Trading at $21.40 as of 10/26/04

I've never been one for those blood-spattered teenage slasher movies. Freddy vs. Jason? No thanks. I'd rather sit through Barney reruns than watch that showdown of fictional creeps. Maybe that explains my similar revulsion for companies that report endless streams of bad news. I guess I'm just not down with the downer crowd.

Yet this time of year unfailingly makes me wonder what profits there are in the worm-ridden corpses of the stock market. That's why I'm picking Intel as a trick, and suggesting you, dear Fool, consider shorting it.

Fellow Fool Rich Duprey says I've made a living covering the doldrums of the chipmaker. Well, Rich, not quite a living, but enough for a few burritos. And with good reason. Just check out what's happened to Intel in the past 30 days:

  • It canceled the 4 GHz Pentium chip.
  • Inventory issues contributed to a mediocre earnings report.
  • And longtime partner Hewlett-Packard (NYSE:HPQ) sacked the 64-bit Itanium for its lower-end workstation line in favor of AMD's (NYSE:AMD) Opteron 32-64 bit combo chip.

Worse, AMD has been steaming ahead as Intel has been retreating. Indeed, third-quarter earnings for Intel's longtime rival improved by nearly $75 million and processor sales were 34% higher than last year, a few cuts above Intel's estimated 4-5% growth.

Still, I'll admit that Intel is no typical short. Yahoo! Finance estimates Intel's trailing 12-month free cash flow in excess of $9 billion. Plus, semiconductors are a cyclical industry that blows hither and thither. (Although research suggests the winds are starting to blow colder.) Such unpredictability creates the open situations short sellers typically loathe. Yet there are several things working against Intel that, in this Fool's opinion, makes a short compelling:

Drunk with options, facing an earnings hangover
When it comes to stock options, Intel is like a bloodstained vampire, sucking the life out of owner earnings. During the second quarter -- the most recent for which we have a 10-Q filing with the Securities and Exchange Commission -- Intel would have seen its $0.27-per-stub earnings reduced by 20% had options been expensed. So far, the dilution has only served to transfer wealth from owners to employees. But the impact will be more far-reaching next summer, when the Financial Accounting Standards Board requires options be expensed. Think sales growth will offset the income drain? Think again.

Slowing semiconductor sales
Intel has had a good year in terms of sales and earnings, especially when compared with last year. But the pipeline appears to be getting weaker. Consider the most recent quarter's results, in which sales rose by 8% over last year but cost of goods sold (COGS) rose by 15%. Ouch.

Furthermore, estimates from the trade journal Electronic Business are anything but rosy. Year-over-year global sales growth for semiconductors peaked at 40% from April to June, but that total could be cut in half by the end of this year. The trend will continue into 2005, as growth will slow to as little as 5%. The well may be going dry at the worst possible time.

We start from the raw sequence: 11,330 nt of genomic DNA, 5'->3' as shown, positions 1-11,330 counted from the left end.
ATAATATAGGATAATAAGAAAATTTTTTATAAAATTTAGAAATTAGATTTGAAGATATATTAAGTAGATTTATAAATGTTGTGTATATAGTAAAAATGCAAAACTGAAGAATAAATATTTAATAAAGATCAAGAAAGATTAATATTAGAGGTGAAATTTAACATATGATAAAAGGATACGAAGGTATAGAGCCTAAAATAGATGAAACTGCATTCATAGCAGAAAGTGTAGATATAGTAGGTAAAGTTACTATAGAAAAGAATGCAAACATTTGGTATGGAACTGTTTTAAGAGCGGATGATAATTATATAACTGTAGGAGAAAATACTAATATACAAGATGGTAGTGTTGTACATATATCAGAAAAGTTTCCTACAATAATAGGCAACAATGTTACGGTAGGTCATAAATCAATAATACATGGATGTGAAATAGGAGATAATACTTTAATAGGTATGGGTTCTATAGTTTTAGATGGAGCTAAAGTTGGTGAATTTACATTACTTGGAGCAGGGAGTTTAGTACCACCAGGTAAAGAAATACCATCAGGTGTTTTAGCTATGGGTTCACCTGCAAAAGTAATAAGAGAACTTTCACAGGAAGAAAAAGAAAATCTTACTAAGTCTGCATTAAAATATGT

No margin for error
My biggest concern in all this is that Intel needs to be running a more streamlined, cost-efficient operation. But that isn't happening. Gross margins have dropped for four straight quarters. This quarter's total, 55%, is three points lower than during the same reporting period last year. Less gross profit on higher revenue usually doesn't make for success, especially in a weakening sales environment.

As fellow Fool Bill Mann recently pointed out in an excellent take, Intel's inventory management is barely manageable. What appeared to be a $43 million improvement in inventory was likely erased through write-downs and price reductions, all of which would have been counted under cost of goods sold. And, remember, that number rose by more than $480 million -- in a single quarter.

Folks, this is one spooky company and one scary stock. Trading for an estimated 13 times its free cash flow when compared with enterprise value and 19 times its anticipated future earnings, Intel is still expensive considering weaker global demand and increased competition. And, not only that, momentum isn't on its side. The stock's relative price strength of 14 means that 86% of all other stocks have outperformed it over the last year.

Yet if you can stomach the gore you may find a ghoulish treat in shorting Intel. But going long at this point is asking for a most devilish trick.

Does your portfolio feature a few stock market zombies? Banish them for good. Get help from any of our investing newsletters. You can try any of them risk-free, like a chocolatey Halloween treat.

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Fool contributor Tim Beyers just isn't a chocolate kind of guy, except for Kit Kat bars. Tim owns no shares in any company mentioned in this story. You can view his Fool profile and stock holdings here.

The Motley Ghoul's Tricks or Treats represent the opinions of each Fool only and should in no way be taken as the opinion of either The Motley Fool, Inc. or any company in question, or as representative of anyone or anything other than that specific Fool's thoughts. So do your homework, and review The Motley Fool's disclosure policy.